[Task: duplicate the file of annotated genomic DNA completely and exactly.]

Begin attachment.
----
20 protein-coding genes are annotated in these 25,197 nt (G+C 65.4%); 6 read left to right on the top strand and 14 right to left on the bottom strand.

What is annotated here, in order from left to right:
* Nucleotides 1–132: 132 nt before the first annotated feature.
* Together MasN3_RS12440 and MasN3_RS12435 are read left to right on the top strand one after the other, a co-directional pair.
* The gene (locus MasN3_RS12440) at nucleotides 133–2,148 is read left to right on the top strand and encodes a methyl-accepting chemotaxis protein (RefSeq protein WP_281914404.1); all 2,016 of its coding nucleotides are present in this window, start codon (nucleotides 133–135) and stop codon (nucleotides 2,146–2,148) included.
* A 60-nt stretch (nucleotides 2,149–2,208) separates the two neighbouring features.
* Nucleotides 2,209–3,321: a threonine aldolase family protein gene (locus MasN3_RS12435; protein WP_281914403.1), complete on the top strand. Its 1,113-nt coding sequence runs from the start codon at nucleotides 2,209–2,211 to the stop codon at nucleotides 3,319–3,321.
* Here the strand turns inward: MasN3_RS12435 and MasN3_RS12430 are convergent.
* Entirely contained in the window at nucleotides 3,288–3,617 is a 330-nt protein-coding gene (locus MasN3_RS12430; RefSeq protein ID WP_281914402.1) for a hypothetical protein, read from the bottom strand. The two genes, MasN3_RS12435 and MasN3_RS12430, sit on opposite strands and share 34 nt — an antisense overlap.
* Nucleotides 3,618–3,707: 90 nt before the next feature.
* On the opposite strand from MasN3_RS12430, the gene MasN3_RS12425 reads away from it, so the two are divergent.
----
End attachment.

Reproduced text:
20 protein-coding genes are annotated in these 25,197 nt (G+C 65.4%); 6 read left to right on the top strand and 14 right to left on the bottom strand.

What is annotated here, in order from left to right:
* Nucleotides 1–132: 132 nt before the first annotated feature.
* Together MasN3_RS12440 and MasN3_RS12435 are read left to right on the top strand one after the other, a co-directional pair.
* The gene (locus MasN3_RS12440) at nucleotides 133–2,148 is read left to right on the top strand and encodes a methyl-accepting chemotaxis protein (RefSeq protein WP_281914404.1); all 2,016 of its coding nucleotides are present in this window, start codon (nucleotides 133–135) and stop codon (nucleotides 2,146–2,148) included.
* A 60-nt stretch (nucleotides 2,149–2,208) separates the two neighbouring features.
* Nucleotides 2,209–3,321: a threonine aldolase family protein gene (locus MasN3_RS12435; protein WP_281914403.1), complete on the top strand. Its 1,113-nt coding sequence runs from the start codon at nucleotides 2,209–2,211 to the stop codon at nucleotides 3,319–3,321.
* Here the strand turns inward: MasN3_RS12435 and MasN3_RS12430 are convergent.
* Entirely contained in the window at nucleotides 3,288–3,617 is a 330-nt protein-coding gene (locus MasN3_RS12430; RefSeq protein ID WP_281914402.1) for a hypothetical protein, read from the bottom strand. The two genes, MasN3_RS12435 and MasN3_RS12430, sit on opposite strands and share 34 nt — an antisense overlap.
* Nucleotides 3,618–3,707: 90 nt before the next feature.
* On the opposite strand from MasN3_RS12430, the gene MasN3_RS12425 reads away from it, so the two are divergent.